The views expressed on this blog are my own and do not necessarily reflect the views of Oracle.
There are database usage patterns, where tables grow big at times and many rows are deleted from them later. InnoDB does never shrink a table space. In these cases we can end up with big data files, which contain a lot of unused pages. It is a waste of disk- and I/O- resources to back them up.
Users have manifold requested that MySQL Enterprise Backup does not back up unused InnoDB data pages. Some want smaller backups, some want less I/O, some want shrinked table spaces.
MySQL Enterprise Backup 3.9.0 can help with smaller backups. The effect on I/O is not that remarkable. InnoDB data files must be expanded to their original size when they are restored. Backup cannot accomplish a shrinkage of InnoDB table spaces.
In the following I will try to explain, how things work, and why not all wishes can be satisfied. I will also try to show the complexity of the feature. This should clarify, why it comes so late. Because my explanations might be a bit technical, I'll try to summarize important facts in advance.
You can use the command line option --skip-unused-pages with any backup operation, but it will be ignored and give a warning for the following cases:
- backup-and-apply-log. The skipped pages must be re-inserted at the beginning of the apply-log operation. So it would be a waste of resources to do this when backup and apply-log are combined in one operation.
- incremental-with-redo-log-only. This operation copies log pages only. No data pages are copied. So there is no data page to be skipped.
- incremental backup: This is simply not implemented in MEB 3.9.0.
Depending on the amount of unused pages in the table spaces, the resulting backup can be much smaller. The saving of I/O resources is moderate. For the same reason don't expect a reduced backup time.
At the beginning of the apply-log operation, the skipped pages must be re-inserted. This means that every backed-up InnoDB data file must be copied over with the skipped pages stuffed in. This means that the total apply-log operation will take at least as long as the backup operation took.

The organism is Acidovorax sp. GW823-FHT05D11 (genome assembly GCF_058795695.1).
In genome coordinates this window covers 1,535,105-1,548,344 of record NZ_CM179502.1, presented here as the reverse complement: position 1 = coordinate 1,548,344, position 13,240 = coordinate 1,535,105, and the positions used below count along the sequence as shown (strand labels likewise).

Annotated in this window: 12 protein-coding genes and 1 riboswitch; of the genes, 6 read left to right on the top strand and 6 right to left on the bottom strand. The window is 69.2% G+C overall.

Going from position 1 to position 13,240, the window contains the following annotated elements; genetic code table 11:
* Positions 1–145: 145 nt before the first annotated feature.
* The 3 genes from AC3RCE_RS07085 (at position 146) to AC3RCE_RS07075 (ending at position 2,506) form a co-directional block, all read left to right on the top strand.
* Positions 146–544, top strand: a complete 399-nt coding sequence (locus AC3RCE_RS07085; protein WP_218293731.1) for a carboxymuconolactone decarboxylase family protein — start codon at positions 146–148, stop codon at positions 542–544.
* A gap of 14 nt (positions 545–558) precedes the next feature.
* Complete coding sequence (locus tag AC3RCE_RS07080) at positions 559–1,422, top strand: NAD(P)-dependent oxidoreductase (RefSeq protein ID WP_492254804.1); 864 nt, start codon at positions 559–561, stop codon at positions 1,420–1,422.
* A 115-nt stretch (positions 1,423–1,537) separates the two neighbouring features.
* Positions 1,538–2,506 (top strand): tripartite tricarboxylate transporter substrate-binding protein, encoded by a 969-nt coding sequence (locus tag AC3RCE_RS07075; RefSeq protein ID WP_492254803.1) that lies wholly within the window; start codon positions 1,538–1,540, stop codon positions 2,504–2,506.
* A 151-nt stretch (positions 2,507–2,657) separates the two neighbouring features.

Be prepared that the backup directory grows up to the original database size. At the end of each file, the backup file will be removed, but right before that point, the file exists in the compact and expanded form. You need to have the space for one extra copy of your biggest table.
You can combine --compress and --skip-unused pages. However, in MEB 3.9.0, the uncompression and expansion operations are executed in separate steps. Since both operations copy over all data files, it will take about twice the time as the backup operation took.
In MEB 3.9.0, the single-step restore operation copy-back-and-apply-log cannot be used on backups that have been taken with --skip-unused-pages.
The InnoDB table spaces contain bitmap pages, which indicates pages as free or not free (in-use, that is). The bitmap pages occur every page_size pages in the tablespace. For uncompressed tablespaces, that would be on pages 0, 16384, 32768, 49152, 65536, and so on. For a compressed tablespace with a 2K page size, the bitmap would be on pages 0, 2048, 4096, and so on. The bitmap page always covers the following page_size pages.
In the following, the set of pages, which are covered by a bitmap page, is called a "map-set".
In the following, the terms "free page" and "unused page" are used interchangeably.
In the following, the term "zero page" means an InnoDB page, which has all its bytes set to zero.
The "free limit" is an InnoDB internal term. It is a page number. It is less or equal to the table space size in pages. If the free limit is less than the table space size in pages, itself and all pages above it are free.
A LSN is a Log Sequence Number. It is the offset in bytes from the logical start of the redo log. The LSN marks the start of a log entry.
The general problem
The task sounds simple. Read the bitmaps. Identify unused pages. Omit them from backup. Replace them with empty pages on restore. All over.
It would be almost as easy as this if we would take backups from cleanly shut down databases. That is, if all data files would be in a consistent state and not be modified during the backup operation.
But if a backup is taken from a hot database, the data files are modified while the backup operation is reading them. Since we cannot read all pages at once, we likely read pages that are modified at different times. When we read a bitmap page and later the pages, which are covered by this bitmap, then they may not be consistent. The bitmap could declare some page as free, but while we read other pages in between, the page may no longer be free when we read it. And vice versa.
Another problem is the InnoDB data cache. Pages are written from the cache to disk at different times. The main constraint is, that a page is never written before all log entries, which describe its modifications, are on disk. Another constraint is that at the time, when an InnoDB checkpoint is noted in the redo log, all page modifications up to that log entry are on disk. Since we start copying the redo log from the latest checkpoint, each page on disk can have any state between that